I hope this helps more than it hurts...

Billski
 
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wsimpso1

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The vertical shear force in your example is 50 pounds. What is the horizontal shear force in your example bridge I beam (not a truss)? Let's say it is 40 feet total span.
If your beam is a solid rectangular section, Shear Stress in the beam is a function where you are vertically on the beam. Shear stress is a parabola with zero shear stress at the top and bottom surfaces and a maximum of 1.5*V/A where V is the shear load at that point and A is the beam cross section area. As I pointed out above, the shear stress is four forces around any tiny element you are looking at...

If the beam is wide flange beam, it gets more complicated. Shear load derivations get complicated involving the first area moments of the whole beam and the portions above and below any point of interest... See Timoshenko for details on this. The big thing to know in flanged beams (oriented normally to the load) is the flanges carry little shear stress but since they are big can carry a fair amount of the total. The web carries larger shear stress and a big chunk of the total shear. Stress is still bigger at mid web than near the caps, but the difference is generally small. In the end, the web can almost always be treated conservatively as having tau = V/Aweb everywhere, then superimpose the axial strains from the caps to finish the stress picture.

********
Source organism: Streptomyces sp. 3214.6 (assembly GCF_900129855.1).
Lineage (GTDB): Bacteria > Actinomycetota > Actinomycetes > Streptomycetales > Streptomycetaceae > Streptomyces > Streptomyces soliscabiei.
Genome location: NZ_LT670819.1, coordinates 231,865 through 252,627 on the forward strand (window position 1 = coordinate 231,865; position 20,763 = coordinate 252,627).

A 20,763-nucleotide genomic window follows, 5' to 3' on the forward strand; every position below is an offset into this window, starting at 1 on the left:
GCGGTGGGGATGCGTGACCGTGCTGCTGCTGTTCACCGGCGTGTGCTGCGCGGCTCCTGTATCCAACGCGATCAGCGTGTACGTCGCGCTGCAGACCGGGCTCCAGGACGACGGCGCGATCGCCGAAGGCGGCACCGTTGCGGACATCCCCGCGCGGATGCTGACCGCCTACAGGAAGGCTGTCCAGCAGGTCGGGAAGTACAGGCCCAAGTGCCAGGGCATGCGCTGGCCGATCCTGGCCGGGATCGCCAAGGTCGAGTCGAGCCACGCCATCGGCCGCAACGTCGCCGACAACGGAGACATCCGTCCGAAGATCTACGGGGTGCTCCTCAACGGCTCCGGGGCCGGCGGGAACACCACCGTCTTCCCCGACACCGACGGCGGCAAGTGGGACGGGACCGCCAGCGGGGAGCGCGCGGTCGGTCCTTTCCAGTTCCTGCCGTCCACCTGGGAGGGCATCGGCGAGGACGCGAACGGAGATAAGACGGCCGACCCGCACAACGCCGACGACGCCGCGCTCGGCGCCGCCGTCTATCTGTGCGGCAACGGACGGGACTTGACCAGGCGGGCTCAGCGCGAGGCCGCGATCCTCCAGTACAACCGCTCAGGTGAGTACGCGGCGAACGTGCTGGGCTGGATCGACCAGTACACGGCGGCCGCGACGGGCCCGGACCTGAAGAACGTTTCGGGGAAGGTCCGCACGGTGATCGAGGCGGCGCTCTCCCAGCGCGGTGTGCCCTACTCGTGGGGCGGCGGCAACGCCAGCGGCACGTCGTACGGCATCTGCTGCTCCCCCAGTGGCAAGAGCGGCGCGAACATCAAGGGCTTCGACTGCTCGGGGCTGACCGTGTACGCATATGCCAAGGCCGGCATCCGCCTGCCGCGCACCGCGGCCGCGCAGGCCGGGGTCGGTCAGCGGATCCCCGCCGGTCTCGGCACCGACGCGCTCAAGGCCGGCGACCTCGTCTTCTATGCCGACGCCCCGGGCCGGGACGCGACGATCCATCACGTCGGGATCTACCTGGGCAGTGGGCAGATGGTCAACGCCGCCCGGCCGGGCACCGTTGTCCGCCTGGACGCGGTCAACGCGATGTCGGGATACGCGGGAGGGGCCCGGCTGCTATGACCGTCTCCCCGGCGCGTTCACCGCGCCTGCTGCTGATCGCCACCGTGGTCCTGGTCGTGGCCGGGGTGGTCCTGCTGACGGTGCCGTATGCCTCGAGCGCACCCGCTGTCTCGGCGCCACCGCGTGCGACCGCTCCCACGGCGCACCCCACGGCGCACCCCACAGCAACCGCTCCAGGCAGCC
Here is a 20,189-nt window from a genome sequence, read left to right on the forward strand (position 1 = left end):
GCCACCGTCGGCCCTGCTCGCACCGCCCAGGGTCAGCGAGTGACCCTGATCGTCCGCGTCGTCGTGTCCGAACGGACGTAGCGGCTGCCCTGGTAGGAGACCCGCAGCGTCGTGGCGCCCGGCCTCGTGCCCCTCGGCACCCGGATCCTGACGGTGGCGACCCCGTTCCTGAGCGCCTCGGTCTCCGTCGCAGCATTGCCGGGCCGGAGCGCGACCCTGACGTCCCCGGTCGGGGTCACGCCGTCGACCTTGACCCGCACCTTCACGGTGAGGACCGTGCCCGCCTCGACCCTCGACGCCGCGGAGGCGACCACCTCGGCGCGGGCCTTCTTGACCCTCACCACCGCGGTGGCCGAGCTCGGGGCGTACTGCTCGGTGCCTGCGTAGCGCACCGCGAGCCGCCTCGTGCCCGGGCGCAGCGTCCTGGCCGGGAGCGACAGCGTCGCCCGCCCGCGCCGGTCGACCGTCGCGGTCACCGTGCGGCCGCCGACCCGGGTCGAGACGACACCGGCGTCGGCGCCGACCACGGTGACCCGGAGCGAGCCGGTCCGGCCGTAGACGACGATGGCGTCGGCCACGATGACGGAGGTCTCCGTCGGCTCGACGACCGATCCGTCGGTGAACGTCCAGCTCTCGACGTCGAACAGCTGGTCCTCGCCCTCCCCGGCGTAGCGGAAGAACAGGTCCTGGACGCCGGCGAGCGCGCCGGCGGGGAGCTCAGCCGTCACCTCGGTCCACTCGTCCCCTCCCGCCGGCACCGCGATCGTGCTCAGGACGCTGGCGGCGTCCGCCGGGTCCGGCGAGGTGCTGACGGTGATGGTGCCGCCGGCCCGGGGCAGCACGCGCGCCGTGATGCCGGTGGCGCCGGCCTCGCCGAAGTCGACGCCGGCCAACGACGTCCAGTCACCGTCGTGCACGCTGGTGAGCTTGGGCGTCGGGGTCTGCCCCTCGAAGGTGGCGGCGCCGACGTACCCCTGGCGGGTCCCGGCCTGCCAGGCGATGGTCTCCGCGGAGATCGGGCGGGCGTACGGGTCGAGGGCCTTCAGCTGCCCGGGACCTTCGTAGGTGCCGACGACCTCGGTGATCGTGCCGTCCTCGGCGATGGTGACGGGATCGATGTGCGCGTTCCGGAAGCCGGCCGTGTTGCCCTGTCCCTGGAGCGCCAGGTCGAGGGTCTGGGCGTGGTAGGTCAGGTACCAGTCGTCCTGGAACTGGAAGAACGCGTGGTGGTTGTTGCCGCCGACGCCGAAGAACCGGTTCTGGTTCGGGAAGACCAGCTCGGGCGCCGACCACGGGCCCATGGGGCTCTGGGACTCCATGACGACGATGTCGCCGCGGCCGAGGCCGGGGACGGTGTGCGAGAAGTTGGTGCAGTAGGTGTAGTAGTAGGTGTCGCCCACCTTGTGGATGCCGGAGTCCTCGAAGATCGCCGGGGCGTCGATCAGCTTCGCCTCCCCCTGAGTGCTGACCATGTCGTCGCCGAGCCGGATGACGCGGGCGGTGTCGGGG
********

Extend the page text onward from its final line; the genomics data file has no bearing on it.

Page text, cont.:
Now this whole thing of "horizontal shear"... Within Chapter 6.2 of Peery, he talked about horizontal forces from shear, but let's keep remembering that shear is two horizontal and two vertical forces across 0-90 faces of our material elements. Or two tension and two compression forces across +/-45 faces... Horizontal shear and vertical shear are related and the same within any one little element. Since it is so easily handled by either hand calcs or FEA, we do not normally get wrapped up in it. If you want details, Timoshenko's chapters on beams is where to go.

Billski